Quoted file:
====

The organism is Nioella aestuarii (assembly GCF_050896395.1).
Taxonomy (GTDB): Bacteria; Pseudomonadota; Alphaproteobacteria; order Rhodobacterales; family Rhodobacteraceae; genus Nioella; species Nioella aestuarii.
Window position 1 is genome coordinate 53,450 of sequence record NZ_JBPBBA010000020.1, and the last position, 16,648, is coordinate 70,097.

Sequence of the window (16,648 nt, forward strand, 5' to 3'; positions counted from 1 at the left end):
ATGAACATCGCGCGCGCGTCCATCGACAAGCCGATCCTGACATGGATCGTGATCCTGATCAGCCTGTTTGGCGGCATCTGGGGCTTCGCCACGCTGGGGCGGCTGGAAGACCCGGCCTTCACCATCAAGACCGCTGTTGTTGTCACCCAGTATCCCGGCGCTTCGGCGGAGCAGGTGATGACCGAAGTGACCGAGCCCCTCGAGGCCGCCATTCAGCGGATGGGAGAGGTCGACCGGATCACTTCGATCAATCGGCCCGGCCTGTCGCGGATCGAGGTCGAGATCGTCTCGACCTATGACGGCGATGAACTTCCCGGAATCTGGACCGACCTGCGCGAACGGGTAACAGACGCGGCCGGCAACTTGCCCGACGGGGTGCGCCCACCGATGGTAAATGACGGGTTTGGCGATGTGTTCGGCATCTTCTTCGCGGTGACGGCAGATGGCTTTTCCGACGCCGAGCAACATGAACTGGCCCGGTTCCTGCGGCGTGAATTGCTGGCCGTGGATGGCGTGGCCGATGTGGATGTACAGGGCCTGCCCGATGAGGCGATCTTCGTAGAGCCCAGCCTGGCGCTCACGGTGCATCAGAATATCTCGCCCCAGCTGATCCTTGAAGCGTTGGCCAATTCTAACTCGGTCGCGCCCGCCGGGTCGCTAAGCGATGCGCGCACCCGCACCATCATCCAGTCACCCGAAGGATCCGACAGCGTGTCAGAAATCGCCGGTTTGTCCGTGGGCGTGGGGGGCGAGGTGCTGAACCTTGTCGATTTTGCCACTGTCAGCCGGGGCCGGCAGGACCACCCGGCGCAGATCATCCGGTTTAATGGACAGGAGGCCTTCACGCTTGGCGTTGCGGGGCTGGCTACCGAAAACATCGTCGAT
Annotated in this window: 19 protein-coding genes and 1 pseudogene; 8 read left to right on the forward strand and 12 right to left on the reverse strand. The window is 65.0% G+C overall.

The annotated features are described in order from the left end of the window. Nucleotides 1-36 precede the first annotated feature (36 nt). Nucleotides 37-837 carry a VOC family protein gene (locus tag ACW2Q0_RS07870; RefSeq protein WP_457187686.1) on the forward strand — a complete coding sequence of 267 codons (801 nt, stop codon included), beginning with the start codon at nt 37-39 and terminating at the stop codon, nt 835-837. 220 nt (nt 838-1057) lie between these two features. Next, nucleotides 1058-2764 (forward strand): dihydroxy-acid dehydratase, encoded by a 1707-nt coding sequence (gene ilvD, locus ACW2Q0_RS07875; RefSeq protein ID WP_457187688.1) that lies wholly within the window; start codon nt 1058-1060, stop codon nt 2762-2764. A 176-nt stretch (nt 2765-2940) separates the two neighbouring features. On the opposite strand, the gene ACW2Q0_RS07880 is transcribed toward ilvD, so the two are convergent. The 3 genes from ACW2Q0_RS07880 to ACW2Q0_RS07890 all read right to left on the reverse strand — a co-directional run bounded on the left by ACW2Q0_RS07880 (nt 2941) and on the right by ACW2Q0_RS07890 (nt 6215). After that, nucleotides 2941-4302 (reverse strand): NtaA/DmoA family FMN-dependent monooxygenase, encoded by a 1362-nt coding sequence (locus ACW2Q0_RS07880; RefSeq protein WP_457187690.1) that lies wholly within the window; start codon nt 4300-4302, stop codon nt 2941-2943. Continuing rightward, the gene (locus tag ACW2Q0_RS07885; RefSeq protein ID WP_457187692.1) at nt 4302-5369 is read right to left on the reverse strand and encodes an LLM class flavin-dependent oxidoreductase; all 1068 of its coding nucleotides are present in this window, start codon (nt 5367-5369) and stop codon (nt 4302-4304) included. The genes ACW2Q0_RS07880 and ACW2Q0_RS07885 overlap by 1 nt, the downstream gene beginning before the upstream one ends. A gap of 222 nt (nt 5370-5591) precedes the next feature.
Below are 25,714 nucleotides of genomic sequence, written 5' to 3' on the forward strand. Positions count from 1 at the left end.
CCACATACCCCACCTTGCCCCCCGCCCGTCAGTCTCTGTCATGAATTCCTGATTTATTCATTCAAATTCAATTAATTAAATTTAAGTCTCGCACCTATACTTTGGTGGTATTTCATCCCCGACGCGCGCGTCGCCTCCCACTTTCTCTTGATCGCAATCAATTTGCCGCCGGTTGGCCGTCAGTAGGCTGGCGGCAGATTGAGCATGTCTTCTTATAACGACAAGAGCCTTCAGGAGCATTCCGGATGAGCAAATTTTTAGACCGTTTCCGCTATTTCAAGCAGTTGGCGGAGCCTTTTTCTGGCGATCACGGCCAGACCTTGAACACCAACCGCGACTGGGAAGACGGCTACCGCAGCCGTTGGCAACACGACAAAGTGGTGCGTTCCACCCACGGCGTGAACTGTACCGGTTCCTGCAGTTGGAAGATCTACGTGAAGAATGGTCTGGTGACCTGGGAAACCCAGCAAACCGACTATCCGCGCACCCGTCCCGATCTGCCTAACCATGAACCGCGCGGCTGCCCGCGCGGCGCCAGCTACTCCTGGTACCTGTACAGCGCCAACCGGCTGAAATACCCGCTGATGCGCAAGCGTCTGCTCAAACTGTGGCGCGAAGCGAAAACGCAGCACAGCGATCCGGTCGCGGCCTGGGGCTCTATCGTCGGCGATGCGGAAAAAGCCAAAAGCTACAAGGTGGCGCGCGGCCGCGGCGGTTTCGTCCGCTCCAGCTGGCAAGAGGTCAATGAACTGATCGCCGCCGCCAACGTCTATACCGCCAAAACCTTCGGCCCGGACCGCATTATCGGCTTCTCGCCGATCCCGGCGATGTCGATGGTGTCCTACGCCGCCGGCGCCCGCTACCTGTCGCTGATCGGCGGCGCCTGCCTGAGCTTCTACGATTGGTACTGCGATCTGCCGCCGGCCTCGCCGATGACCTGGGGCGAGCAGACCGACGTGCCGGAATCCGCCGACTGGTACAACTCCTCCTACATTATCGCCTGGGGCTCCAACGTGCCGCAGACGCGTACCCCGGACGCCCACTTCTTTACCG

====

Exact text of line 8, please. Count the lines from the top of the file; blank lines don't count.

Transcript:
Below are 25,714 nucleotides of genomic sequence, written 5' to 3' on the forward strand. Positions count from 1 at the left end.